Social Anxiety Disorder Treatment

By John M. Grohol, Psy.D.

Social Anxiety Disorder TreatmentSocial Anxiety Disorder — also known as social phobia — is commonly treated by either psychotherapy or certain types of psychiatric medications. Social phobia is characterized by a persistent fear of social situations or performance situations (such as public speaking) where embarrassment might occur.

While both psychotherapy and medications have been shown to be effective in the treatment of social anxiety disorder, a combination approach to treatment — utilizing both at the same time — may be the most timely and beneficial.

While some people may find relief from some social anxiety symptoms through trying simple self-help techniques, most people with a diagnosed social phobia condition will need professional treatment in order to overcome it.


Psychotherapy for Social Anxiety

Psychotherapy is a very effective method of treatment for social anxiety disorder. Specifically, cognitive behavioral treatments — which include techniques such as exposure therapy, cognitive restructuring without exposure, exposure therapy with cognitive restructuring, and social skills training — appear to be highly effective in treatment social anxiety, in a time-limited manner. Most cognitive-behavioral therapy (CBT) can be administered within 16 sessions (usually one session per week). At the end of treatment, a person’s anxiety symptoms are greatly reduced or even disappear in some cases.

In addition to CBT, other psychological treatments have also been found effective in the treatment of social anxiety. These include cognitive therapy (a form of CBT), social skills training alone, relaxation exercises, exposure therapy alone, behavioral therapy, and some other types of less-practiced forms of psychotherapy.

Exposure therapy is often a primary component of psychotherapy treatment of social anxiety disorder. Exposure therapy involves a person learning to understand the irrational basis for their fears (cognitive restructuring), teaching simple relaxation skills to practice while in the moment, and gradually being “exposed” to the situation which causes the anxiety. The exposure is done first in the safety of the psychotherapy office, imagining the scenario and walking through it with the therapist. As the patient’s confidence grows, he or she will begin to apply the skills they’ve learned in the therapy session to outside world events and environments.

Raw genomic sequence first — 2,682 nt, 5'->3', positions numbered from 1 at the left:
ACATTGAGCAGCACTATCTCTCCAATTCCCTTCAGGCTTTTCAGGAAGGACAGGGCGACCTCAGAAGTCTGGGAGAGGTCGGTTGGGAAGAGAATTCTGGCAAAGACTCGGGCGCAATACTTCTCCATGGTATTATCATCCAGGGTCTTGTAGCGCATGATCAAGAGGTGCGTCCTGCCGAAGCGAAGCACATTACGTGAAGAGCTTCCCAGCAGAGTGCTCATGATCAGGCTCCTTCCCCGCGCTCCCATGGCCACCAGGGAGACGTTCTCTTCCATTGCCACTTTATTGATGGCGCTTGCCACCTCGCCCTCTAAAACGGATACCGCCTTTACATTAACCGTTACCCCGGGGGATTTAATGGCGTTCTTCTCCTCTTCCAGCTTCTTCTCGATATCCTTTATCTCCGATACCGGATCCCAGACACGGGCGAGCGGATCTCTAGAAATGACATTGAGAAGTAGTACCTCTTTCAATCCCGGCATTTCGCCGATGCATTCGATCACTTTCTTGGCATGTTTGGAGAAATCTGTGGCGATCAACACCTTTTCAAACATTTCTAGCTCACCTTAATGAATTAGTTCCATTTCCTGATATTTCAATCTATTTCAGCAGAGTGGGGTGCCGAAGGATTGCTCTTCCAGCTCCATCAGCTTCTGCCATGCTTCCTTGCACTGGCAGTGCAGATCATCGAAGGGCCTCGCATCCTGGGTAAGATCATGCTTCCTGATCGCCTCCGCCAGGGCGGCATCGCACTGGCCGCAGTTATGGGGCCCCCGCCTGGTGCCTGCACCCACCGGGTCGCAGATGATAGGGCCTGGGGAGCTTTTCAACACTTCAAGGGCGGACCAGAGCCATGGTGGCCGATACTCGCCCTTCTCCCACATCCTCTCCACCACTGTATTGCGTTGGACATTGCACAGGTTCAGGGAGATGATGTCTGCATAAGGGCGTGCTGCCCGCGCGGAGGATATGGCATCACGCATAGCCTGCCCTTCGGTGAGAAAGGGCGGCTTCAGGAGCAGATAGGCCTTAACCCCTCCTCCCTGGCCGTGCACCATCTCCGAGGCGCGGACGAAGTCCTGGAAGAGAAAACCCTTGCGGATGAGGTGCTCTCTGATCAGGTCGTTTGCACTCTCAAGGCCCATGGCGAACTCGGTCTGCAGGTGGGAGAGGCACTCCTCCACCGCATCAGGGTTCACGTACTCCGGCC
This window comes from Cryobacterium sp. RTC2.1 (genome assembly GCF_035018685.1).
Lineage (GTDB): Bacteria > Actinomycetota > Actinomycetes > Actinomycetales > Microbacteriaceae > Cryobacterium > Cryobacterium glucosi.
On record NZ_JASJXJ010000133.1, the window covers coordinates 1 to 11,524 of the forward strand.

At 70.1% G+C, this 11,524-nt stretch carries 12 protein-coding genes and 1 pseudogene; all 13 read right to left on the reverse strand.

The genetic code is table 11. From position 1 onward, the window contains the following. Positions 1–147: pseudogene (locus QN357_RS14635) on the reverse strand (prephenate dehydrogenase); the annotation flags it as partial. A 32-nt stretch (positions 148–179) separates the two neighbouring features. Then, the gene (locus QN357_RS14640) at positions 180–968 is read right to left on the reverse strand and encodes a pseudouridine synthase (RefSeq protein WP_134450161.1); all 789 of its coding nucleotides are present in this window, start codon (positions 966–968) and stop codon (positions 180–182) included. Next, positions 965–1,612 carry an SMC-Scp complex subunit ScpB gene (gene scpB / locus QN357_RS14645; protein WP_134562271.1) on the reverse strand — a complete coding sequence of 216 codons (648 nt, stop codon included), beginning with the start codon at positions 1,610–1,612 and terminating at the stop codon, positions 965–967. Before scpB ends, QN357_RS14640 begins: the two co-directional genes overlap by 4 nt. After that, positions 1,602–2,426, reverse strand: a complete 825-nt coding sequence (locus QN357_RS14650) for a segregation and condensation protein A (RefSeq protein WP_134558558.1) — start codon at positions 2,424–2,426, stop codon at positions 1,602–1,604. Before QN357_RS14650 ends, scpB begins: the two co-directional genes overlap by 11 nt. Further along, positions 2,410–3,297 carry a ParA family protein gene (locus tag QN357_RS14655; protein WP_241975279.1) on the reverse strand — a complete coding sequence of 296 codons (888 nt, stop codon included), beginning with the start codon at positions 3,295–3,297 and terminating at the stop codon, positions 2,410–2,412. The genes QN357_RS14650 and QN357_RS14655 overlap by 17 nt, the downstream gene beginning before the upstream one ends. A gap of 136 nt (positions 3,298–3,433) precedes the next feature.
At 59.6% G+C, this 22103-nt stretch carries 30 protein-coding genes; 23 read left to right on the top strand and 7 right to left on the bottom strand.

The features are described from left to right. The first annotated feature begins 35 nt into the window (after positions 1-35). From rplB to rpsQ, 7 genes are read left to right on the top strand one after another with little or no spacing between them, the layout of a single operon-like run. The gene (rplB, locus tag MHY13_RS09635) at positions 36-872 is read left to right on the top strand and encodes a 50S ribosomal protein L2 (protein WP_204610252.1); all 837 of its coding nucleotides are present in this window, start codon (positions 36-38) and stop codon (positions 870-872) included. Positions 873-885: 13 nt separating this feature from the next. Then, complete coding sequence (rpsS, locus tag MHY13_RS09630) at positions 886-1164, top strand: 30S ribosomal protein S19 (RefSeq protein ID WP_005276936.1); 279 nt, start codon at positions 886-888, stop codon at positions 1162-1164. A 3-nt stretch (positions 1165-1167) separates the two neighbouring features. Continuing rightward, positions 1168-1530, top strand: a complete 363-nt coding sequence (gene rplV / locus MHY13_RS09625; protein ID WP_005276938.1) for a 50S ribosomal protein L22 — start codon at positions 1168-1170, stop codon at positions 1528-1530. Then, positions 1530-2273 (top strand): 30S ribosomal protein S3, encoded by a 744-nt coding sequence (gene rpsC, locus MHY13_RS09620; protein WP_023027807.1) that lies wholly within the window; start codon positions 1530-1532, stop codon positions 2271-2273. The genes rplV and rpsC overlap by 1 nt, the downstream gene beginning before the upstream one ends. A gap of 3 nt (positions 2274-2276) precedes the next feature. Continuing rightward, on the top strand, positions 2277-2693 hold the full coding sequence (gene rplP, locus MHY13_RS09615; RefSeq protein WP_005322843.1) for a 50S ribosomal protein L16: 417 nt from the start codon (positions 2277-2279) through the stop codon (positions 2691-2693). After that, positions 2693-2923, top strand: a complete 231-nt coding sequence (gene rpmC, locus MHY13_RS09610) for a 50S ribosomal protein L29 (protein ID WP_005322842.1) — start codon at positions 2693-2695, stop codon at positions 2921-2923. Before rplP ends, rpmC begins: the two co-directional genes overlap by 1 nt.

Psychotherapy treatments have been shown to be highly effective in treating social anxiety disorder (Acarturk et al., 2009; Powers et al., 2008). Most people who try psychotherapy with a therapist who has experience in treating social anxiety disorder will find relief from their symptoms.


Medications for Social Anxiety

The primary class of drugs used to treat social anxiety are called selective serotonin reuptake inhibitors (SSRIs). This class of drugs was first developed to treat depression and so are often referred to as antidepressants. Since then, however, they have been found to be effective in the treatment of a wider range of disorders. Common SSRIs include Paxil (paroxetine), Zoloft (sertraline), Prozac (fluoxetine), and Luvox (fluvoxamine).

Another type of antidepressant called Effexor (venlafaxine) may also be prescribed to help with the symptoms of social phobia.

These kinds of medications generally take 6 to 8 weeks in order to start feeling the full therapeutic effects of them. While it may be frustrating to wait during that time and feel little relief, always take all medications as prescribed by your doctor. If you experience any distressing side effects, talk to your doctor immediately.

There is little specific reason to prescribe one antidepressant over another for the treatment of this disorder. Your doctor may choose your medication based upon their own experience in prescribing it, or based upon the typical side effects most people who take it experience. If you are not experiencing relief in 6 to 8 weeks from the first medication prescribed, talk to your doctor. He or she may decide to either up your dose or try a different medication altogether.

Other Medications

In addition to SSRIs, others kinds of medications are occasionally prescribed in the treatment of social anxiety disorder.

Anti-anxiety medications called benzodiazepines are rarely prescribed for social anxiety disorder, because they are extremely habit-forming and act as a sedative. However, because they act quickly in the short-term, they may be prescribed when a specific situation warrants their use — such as an unexpected public speaking engagement that can’t be avoided.

A class of drugs called beta blockers may also be used for relieving social anxiety. Beta blockers work by blocking the flow of epinephrine (more commonly known as adrenaline) that occurs when you’re anxious. This means they can help to control and block the physical symptoms that often accompany social anxiety — at least for a short while. They are primarily used for short-term situations, such as when you need to give a speech. However, like benzodiazepines, they are not generally recommended for the treatment of social anxiety and are rarely prescribed for it.

 

APA Reference
Grohol, J. (2011). Social Anxiety Disorder Treatment. Psych Central. Retrieved on October 31, 2014, from http://psychcentral.com/lib/social-anxiety-disorder-treatment/0009600
Scientifically Reviewed
    Last reviewed: By John M. Grohol, Psy.D. on 30 Jan 2013
    Published on PsychCentral.com. All rights reserved.